Single-family home sales in the Boulder area improved 2.1 percent year-to-date through November 2017 compared to the prior year – 4,224 homes sold vs. 4,138.

And the sale of 1,377 condominiums and townhomes through November represented a 5.5 percent gain compared to the prior year’s 1,305 units sold.

“We saw year-over-year sales improvements, but the pull-back in November compared to October was more than average,” says Hotard.

He’s referring to the 7.9 percent drop in single-family home sales in November compared to October — 359 vs.  390 homes sold. Attached dwellings sold decreased 2.4 percent month-over-month with 123 units sold vs. 126.

Since the weather was excellent for house hunting, the pullback is likely indicative of more than the typical seasonal slowdown.

“Inventory is probably the culprit in the November pullback this year, which resulted in not only fewer sales, but also a softening of prices,” he says. When it comes to low inventory, there is “no end is in sight for the foreseeable future.”

Hotard believes price-softening is confined to higher end homes where inventories are larger and homes take twice as many days on the market before selling. “Lower priced homes are not affected,” he adds.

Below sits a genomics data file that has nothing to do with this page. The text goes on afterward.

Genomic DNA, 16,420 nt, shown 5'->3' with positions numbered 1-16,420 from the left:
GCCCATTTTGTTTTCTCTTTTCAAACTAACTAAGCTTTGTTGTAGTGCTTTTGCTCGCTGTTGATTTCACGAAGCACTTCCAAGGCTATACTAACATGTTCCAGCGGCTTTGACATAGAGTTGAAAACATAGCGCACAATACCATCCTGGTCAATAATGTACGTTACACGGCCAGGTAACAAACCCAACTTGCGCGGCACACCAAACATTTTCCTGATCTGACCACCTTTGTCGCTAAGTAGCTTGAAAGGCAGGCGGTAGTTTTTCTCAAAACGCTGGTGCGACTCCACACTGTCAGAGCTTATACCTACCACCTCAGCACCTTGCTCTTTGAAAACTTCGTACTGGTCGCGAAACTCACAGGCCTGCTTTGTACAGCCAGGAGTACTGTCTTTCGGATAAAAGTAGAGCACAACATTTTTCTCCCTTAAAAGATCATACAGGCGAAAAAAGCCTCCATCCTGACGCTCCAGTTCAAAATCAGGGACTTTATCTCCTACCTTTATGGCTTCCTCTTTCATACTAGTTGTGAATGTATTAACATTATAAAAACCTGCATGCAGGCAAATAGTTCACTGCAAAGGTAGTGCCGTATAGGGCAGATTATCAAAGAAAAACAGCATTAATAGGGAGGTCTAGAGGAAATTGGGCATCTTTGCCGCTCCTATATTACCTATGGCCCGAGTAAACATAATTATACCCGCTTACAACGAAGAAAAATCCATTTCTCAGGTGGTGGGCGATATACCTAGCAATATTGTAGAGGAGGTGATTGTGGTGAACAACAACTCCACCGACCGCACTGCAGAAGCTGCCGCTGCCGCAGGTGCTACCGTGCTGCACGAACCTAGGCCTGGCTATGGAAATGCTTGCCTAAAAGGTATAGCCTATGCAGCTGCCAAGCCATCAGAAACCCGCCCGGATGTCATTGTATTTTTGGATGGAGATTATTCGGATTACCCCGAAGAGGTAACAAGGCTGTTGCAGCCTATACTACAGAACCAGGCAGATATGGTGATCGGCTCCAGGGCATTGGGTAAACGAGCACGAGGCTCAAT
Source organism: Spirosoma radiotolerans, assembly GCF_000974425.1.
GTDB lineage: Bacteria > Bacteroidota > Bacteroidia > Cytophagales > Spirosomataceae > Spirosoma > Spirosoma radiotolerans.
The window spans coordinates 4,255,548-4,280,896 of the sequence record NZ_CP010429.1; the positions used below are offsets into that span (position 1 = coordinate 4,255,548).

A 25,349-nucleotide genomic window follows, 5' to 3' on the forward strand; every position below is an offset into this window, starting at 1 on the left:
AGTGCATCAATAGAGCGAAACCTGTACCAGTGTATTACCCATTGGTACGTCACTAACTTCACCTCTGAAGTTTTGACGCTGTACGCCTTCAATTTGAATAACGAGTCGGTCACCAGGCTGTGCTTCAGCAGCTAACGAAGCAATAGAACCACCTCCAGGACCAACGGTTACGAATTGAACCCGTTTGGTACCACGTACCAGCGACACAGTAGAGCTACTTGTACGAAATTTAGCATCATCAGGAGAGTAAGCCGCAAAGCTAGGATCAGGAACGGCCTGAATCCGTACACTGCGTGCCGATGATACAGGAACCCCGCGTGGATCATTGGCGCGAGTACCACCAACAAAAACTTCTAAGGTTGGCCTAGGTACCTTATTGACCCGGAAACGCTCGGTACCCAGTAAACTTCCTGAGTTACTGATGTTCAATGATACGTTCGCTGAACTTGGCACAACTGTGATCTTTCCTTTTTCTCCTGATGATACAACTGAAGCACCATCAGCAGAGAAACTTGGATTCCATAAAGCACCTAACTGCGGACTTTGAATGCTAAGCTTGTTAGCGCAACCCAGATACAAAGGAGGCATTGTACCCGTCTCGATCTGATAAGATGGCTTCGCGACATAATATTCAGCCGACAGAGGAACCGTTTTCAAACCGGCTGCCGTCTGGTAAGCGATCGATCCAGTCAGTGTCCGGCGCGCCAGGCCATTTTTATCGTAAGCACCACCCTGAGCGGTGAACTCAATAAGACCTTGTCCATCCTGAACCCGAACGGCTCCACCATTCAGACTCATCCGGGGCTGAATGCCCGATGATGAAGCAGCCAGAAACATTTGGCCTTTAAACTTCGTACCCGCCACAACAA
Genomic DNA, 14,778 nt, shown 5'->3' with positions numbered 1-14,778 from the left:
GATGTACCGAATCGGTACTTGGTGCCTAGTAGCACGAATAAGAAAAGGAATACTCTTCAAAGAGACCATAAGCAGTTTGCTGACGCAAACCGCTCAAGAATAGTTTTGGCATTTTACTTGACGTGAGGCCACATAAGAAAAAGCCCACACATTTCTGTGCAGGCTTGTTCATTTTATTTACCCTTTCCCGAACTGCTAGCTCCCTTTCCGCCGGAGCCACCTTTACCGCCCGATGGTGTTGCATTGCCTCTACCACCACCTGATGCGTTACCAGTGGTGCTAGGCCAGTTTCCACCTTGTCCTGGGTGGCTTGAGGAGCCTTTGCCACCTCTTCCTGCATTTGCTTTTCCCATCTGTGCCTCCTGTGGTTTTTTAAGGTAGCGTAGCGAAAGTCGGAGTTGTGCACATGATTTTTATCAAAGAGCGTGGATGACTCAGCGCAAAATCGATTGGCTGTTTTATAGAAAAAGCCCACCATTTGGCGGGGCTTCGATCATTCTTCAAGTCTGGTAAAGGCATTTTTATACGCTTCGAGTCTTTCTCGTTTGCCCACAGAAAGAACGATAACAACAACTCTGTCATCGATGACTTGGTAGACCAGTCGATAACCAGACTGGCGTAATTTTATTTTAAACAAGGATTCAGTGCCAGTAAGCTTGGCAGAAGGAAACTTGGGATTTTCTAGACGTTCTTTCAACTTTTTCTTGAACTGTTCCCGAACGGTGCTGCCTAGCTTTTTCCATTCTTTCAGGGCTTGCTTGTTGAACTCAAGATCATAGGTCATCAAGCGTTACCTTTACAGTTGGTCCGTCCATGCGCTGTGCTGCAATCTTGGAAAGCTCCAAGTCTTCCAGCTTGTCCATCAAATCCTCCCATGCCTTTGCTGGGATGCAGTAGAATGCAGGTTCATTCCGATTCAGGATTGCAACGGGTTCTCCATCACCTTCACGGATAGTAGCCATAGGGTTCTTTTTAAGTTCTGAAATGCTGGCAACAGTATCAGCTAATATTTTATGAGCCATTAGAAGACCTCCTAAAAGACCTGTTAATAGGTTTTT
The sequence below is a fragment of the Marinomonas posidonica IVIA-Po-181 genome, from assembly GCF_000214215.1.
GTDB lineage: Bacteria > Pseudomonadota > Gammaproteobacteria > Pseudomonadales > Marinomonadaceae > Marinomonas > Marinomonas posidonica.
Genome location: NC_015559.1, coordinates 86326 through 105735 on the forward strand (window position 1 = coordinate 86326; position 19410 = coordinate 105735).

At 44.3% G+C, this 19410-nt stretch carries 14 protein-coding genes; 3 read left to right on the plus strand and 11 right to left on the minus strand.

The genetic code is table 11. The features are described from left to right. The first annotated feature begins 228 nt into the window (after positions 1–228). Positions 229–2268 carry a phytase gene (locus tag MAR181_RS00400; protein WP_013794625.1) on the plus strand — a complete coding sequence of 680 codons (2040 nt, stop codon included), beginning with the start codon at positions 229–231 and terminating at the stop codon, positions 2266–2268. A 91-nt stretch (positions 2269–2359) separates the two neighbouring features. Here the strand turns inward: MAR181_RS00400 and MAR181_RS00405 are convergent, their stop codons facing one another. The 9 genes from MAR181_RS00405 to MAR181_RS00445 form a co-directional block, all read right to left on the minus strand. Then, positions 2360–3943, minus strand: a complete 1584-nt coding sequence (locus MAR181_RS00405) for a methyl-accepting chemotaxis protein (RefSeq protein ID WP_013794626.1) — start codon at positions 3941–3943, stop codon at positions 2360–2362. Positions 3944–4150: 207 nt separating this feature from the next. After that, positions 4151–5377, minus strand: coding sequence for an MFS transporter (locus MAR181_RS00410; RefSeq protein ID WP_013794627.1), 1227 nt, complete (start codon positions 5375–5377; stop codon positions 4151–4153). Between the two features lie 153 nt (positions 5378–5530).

While buyer demand is strong, low inventory can’t supply that demand. November’s inventory is telling: Single-family homes for sale in the Boulder-area dropped 22.8 percent in November compared to October with 777 homes for sale vs. 1,006. Condos and townhomes felt the pinch slightly harder with a 24.7 percent drop for the month of November – 146 units vs. 194.

Mortgage interest deductions may diminish in importance as a result of the doubling of the standard deduction as part of recent tax reform legislation. The National Association of Realtors predicts only a small percent of homeowners will take advantage of the mortgage interest deduction in years to come because of that change.

 

*Photo courtesy of Edwin Andrade on Unsplash.com

Originally posted here by Tom Kalinski Founder RE/MAX of Boulder on Friday, January 5th, 2018 at 10:15am.

Posted on January 16, 2018 at 5:38 pm